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China, Africa, and South African Regional Influence

China, Africa, and South African Regional Influence

This past week South Africa’s Deputy President Kgalema Motlanthe attended the fifth South Africa-China bi-national commission (BNC) in Beijing. There is nothing particularly shocking about this. China has worked hard in the last decade or more to establish relationships with African countries. And while we can argue (as myriad academics and journalists have) about the nature of this relationship — is it fundamentally unequal? Does it represent a version of Sino-imperialism? Does it provide a protection for African regimes that violate the human rights of their citizens? — The fact that the Chinese would want to engage with the most powerful economic and political power in sub-Saharan Africa seems obvious.

But what is also interesting is that while by any economic measure China dwarfs South Africa, the relationship is far closer to one between semi-equals than it is the sort of asymmetrical relationship that plays out with China and most countries north of the Limpopo and Orange Rivers. South Africa, after all, puts the “S” in the BRICS economic partnership in which China represents the “C.” Where in some African cities Chinese construction projects seem ubiquitous (Just one of many examples is the ongoing construction at the University of Botswana and literally across a major city road at the National Stadium in Gabarone) this is not the case in South Africa.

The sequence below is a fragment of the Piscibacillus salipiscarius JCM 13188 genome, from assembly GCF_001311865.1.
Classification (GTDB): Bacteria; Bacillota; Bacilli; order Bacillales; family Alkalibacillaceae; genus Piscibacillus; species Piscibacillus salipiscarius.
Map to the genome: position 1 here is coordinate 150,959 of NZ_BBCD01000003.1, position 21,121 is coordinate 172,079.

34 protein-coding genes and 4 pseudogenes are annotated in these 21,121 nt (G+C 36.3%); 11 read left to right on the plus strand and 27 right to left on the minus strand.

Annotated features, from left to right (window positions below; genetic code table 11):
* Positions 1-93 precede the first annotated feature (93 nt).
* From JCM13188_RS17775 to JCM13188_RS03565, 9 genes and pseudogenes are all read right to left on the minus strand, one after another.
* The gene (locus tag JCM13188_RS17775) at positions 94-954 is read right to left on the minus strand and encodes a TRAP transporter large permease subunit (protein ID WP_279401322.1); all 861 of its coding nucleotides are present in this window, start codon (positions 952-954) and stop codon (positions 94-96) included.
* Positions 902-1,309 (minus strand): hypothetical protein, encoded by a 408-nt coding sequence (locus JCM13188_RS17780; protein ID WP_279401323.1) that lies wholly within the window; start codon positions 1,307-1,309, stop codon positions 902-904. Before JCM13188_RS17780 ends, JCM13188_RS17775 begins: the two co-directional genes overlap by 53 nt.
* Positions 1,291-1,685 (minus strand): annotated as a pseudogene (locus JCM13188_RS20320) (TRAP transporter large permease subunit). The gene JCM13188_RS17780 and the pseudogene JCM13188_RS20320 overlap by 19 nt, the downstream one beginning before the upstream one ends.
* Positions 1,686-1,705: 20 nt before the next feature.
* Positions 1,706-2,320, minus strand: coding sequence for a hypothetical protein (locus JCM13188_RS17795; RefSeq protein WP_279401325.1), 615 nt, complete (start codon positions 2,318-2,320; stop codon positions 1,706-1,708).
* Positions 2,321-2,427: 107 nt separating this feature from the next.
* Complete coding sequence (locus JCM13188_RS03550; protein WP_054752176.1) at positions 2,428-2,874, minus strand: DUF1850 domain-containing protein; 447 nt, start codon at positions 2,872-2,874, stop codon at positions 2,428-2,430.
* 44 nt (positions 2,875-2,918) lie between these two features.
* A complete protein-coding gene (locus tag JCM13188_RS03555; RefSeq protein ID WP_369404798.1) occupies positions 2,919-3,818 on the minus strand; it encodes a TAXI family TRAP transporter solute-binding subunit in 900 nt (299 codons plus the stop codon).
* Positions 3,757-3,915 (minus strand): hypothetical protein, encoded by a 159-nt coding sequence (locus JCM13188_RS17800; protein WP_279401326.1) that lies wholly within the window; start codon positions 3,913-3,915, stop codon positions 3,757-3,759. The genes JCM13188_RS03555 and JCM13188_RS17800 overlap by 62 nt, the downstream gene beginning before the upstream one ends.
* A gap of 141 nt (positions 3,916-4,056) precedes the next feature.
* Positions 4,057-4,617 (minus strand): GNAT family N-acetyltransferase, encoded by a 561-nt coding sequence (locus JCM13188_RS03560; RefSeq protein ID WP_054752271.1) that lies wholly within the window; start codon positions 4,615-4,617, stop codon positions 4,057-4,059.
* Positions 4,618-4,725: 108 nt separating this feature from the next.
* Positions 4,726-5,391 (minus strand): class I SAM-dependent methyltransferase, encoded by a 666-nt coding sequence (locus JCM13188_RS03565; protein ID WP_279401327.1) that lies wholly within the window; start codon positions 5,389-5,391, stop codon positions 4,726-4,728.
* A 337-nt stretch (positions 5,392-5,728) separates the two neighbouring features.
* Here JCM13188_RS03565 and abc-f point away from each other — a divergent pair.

It is not impossible to imagine, then, that South Africa could be a solid representative of regional interests in engaging with China. Botswana is not likely to want or expect its neighbor to the South to speak for it — indeed that would be a nightmare scenario in Gabarone or Harare, Kinshasa or Lusaka — nor would South Africa necessarily want that responsibility. But it might be possible that South Africa’s regional superpower status will be confirmed in its relationship with Beijing.



Derek Catsam

Derek Catsam is a Professor of history and Kathlyn Cosper Dunagan Professor in the Humanities at the University of Texas of the Permian Basin. He is also Senior Research Associate at Rhodes University. Derek writes about race and politics in the United States and Africa, sports, and terrorism. He is currently working on books on bus boycotts in the United States and South Africa in the 1940s and 1950s and on the 1981 South African Springbok rugby team's tour to the US. He is the author of three books, dozens of scholarly articles and reviews, and has published widely on current affairs in African, American, and European publications. He has lived, worked, and travelled extensively throughout southern Africa. He writes about politics, sports, travel, pop culture, and just about anything else that comes to mind.

Areas of Focus:
Africa; Zimbabwe; South Africa; Apartheid